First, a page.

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Senate to reconsider bill that takes aim at Austin’s tree ordinance

Friday, May 20, 2011 by Kimberly Reeves

After passing a bill with an amendment that few apparently understood on Wednesday, the Texas Senate is set to reconsider a bill today that could have a serious effect on the city’s efforts to regulate water quality in Austin’s extra-territorial jurisdiction.


House Bill 1665 was a simple bill, initially bracketed to Abilene, which dealt with a notification requirement for land use regulations near military installations. On the day it passed, sponsor Rep. Troy Fraser (R-Horseshoe Bay) accepted an amendment on third reading that had not one, but two, targets: expanding the number of bases that could use the bill and possibly limiting a city’s regulatory authority related to clearing or harvesting of trees in a city’s extra-territorial jurisdiction.


The change, which a number of senators recognized was a mistake almost as soon as the vote was cast, certainly hit Austin lobbyist John Hrncir’s radar. Specifically, the bill appeared to limit the authority of cities like Austin to both regulate the clear cutting of trees and, more critically, to require the clearing of brush in order to maintain the city’s water quality standards.


“That’s what we think,” said Hrncir, director of government relations for the city. “We’re still taking a look at it with our legal department.”


The paragraph that was added that has Austin and the Bexar County delegation concerned reads: “Notwithstanding any other law, an ordinance, rule, or plan regulating the planting, clearing, or harvesting of trees or vegetation or other uses of trees or vegetation on a particular tract of land may not be enforced in any portion of the extraterritorial jurisdiction of a municipality that is not located within three miles of the boundary line of a defense base.”


Such a prohibition would appear to seriously hamper the city’s ability to require developers to clear and handle vegetation on a property, a key component in the city’s water quality measures and its protection of critical environmental features.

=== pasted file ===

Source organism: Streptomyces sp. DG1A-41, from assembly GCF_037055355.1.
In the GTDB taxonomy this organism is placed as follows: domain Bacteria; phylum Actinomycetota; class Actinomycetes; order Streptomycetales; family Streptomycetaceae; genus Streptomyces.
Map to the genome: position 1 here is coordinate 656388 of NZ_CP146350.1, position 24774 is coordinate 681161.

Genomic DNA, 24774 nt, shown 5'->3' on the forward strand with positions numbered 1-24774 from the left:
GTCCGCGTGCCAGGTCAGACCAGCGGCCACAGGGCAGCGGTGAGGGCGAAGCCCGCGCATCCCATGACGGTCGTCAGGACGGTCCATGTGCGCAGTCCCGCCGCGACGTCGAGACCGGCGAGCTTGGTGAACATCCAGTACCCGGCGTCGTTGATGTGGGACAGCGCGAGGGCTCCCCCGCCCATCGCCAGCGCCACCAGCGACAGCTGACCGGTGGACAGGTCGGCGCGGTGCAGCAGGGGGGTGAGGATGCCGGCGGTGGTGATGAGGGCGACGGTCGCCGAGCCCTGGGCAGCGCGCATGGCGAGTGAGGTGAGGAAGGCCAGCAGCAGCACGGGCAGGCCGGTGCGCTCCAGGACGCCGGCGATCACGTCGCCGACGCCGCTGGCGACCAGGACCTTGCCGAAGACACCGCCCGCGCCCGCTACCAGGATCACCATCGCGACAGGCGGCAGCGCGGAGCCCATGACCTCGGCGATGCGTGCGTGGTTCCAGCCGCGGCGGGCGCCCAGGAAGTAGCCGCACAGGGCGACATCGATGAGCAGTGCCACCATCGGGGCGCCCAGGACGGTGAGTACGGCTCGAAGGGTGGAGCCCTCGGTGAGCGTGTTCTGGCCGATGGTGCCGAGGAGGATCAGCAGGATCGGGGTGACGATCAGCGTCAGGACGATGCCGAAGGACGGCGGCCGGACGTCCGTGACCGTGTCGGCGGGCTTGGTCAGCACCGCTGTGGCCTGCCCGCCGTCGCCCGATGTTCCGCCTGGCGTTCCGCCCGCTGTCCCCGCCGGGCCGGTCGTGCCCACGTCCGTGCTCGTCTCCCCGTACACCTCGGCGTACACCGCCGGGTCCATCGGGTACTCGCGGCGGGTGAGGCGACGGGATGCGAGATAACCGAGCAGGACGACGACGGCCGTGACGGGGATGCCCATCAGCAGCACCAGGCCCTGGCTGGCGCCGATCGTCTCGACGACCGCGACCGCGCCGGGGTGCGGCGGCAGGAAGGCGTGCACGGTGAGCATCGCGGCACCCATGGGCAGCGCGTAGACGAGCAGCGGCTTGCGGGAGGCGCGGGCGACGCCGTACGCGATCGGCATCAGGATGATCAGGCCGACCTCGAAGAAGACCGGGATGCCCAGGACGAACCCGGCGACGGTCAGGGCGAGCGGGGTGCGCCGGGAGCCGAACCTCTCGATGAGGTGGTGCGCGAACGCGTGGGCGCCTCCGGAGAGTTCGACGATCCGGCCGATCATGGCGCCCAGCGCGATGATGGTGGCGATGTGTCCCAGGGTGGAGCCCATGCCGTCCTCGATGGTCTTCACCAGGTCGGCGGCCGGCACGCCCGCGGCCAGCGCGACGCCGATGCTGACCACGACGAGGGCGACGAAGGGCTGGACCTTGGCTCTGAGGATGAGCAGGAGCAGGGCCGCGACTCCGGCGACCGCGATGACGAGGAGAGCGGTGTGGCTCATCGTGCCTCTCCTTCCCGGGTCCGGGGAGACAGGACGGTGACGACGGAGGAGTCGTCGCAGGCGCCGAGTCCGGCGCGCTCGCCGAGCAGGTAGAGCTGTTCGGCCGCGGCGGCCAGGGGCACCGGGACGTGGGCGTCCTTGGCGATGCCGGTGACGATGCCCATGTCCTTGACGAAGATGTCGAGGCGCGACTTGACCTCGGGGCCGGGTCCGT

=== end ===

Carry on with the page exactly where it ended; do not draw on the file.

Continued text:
The bill, however, passed on second and third readings on Wednesday. A number of senators on the floor Thursday said that was the case because Fraser mumbled so much during the amendment explanation on the floor that senators did not realize they were voting on a proposal they clearly would not support.


Sen. Leticia Van de Putte (D-San Antonio) also had her own concerns about the bill and whether new limits might be problematic for one of her bases.


Van de Putte, who chaired the committee that heard the original bill, took the highly unusual path of asking the chamber to reconsider its vote. That required a majority vote and a bipartisan vote, at that.


“Please allow us to reconsider this vote,” Van de Putte asked her colleagues. “If you’re a private property owner, a rancher or a farmer, and you want to do that, you can cut down your trees, but if you are a developer and coming in and doing these kinds of things, you have to abide by the tree ordinance.”


Republican Sens. Dan Patrick (R-Houston) and Robert Nichols (R-Jacksonville) balked at Van de Putte’s concerns, citing the need to protect the rights of private property owners. Nichols said he simply used the same parliamentary tactic that Sen. Jeff Wentworth (R-San Antonio) had used to push through his firearm campus carry bill: Attach the bill as an amendment to a somewhat related bill, which mean it could pass with a majority vote rather than meeting the super-majority standard to bring the bill to the floor.


Nor did Nichols seem inclined to support the authority of San Antonio and Austin to regulate clear-cutting trees. Nichols, in fact, cited the Austin tree ordinance as one of the reasons he was most passionate about limiting interference in the city’s ETJ. The East Texas senator quoted the testimony of one Austin homeowner who told a separate Senate committee about the extensive time, effort and money required to remove a tree on his own Austin-area lot, up to and including verification that the tree had been dead for two years.


“Do we have to get a tree coroner so we can understand that very ordinance?” asked Nichols, clearly scoffing at the extensiveness of Austin’s code.


Other senators threw a flag on Nichols’ parliamentary maneuver, including Van de Putte and Sen. Kirk Watson (D-Austin), who said it was clear that senators had not understood the implications of the amendment when they had voted unanimously to attach it.


“You indicated, and I think several of us know, that you had a bill that dealt with this very issue,” Watson noted in a pointed exchange with Nichols. “So your bill didn’t make it to the floor?”


Patrick, for one, said he was not going to vote to reverse a decision that supported private property rights. Van de Putte argued that the vote was not one against private property rights – she didn’t think this session’s eminent domain bill went far enough – but a chance to argue the merits of the suspect language.


Limited to the terms of “a full discussion” and not a vote on property rights, Van de Putte was able to pull just enough votes to get her majority vote to reconsider HB 1665 on a vote of 16-13. Fraser immediately pulled down the bill and delayed its consideration until Friday, giving him the time to try to round up the votes to put the amendment back on the bill.


One issue Fraser will no doubt face today is whether the added language is germane to the original bill. The original caption on the bill was related to notification, not land use authority, and it’s almost guaranteed that opponents will raise a point of order on whether the additional language is even allowable.

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